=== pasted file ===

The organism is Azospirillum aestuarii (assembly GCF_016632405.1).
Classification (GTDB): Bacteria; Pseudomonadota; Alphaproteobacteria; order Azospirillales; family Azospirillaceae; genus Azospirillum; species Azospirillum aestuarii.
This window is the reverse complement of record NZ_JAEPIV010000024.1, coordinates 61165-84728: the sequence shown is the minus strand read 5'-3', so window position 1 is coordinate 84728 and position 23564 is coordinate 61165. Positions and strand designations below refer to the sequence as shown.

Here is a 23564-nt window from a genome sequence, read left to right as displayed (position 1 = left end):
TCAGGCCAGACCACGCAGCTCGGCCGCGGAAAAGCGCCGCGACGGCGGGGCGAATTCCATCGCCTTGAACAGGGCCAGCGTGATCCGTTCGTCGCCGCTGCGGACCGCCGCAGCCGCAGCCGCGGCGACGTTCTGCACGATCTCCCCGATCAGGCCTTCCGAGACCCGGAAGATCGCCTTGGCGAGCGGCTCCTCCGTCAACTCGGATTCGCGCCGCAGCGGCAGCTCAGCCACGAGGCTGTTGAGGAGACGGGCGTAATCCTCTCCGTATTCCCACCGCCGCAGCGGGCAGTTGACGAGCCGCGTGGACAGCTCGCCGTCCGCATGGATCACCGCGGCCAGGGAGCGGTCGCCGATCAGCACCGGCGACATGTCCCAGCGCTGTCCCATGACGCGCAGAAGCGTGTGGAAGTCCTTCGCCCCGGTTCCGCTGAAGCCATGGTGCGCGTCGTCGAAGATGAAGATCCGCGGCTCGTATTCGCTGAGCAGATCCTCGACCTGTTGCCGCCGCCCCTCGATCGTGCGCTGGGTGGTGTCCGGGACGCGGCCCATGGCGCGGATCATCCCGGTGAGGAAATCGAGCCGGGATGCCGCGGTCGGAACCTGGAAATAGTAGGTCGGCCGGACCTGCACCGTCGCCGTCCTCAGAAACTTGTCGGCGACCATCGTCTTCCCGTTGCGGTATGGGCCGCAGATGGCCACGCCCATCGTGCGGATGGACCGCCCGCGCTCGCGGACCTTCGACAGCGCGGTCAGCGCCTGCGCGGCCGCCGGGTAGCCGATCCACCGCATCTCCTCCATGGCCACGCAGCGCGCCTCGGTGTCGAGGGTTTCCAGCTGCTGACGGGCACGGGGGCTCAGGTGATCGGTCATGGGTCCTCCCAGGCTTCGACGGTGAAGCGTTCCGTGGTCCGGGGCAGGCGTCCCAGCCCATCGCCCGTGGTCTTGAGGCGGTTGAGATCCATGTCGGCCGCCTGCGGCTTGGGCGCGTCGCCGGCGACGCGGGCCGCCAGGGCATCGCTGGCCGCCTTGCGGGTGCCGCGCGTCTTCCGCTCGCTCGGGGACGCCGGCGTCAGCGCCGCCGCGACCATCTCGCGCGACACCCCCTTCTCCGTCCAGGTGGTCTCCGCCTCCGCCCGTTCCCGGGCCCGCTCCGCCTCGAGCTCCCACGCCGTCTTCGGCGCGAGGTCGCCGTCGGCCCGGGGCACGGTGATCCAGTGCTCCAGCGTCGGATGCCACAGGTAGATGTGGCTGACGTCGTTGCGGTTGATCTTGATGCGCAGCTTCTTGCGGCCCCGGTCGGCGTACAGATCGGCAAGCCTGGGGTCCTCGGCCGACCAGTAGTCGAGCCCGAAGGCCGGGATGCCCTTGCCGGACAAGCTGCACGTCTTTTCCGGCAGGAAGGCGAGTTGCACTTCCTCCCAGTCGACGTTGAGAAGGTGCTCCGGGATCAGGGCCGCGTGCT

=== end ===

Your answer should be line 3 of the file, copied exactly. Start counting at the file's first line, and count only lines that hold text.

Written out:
This window is the reverse complement of record NZ_JAEPIV010000024.1, coordinates 61165-84728: the sequence shown is the minus strand read 5'-3', so window position 1 is coordinate 84728 and position 23564 is coordinate 61165. Positions and strand designations below refer to the sequence as shown.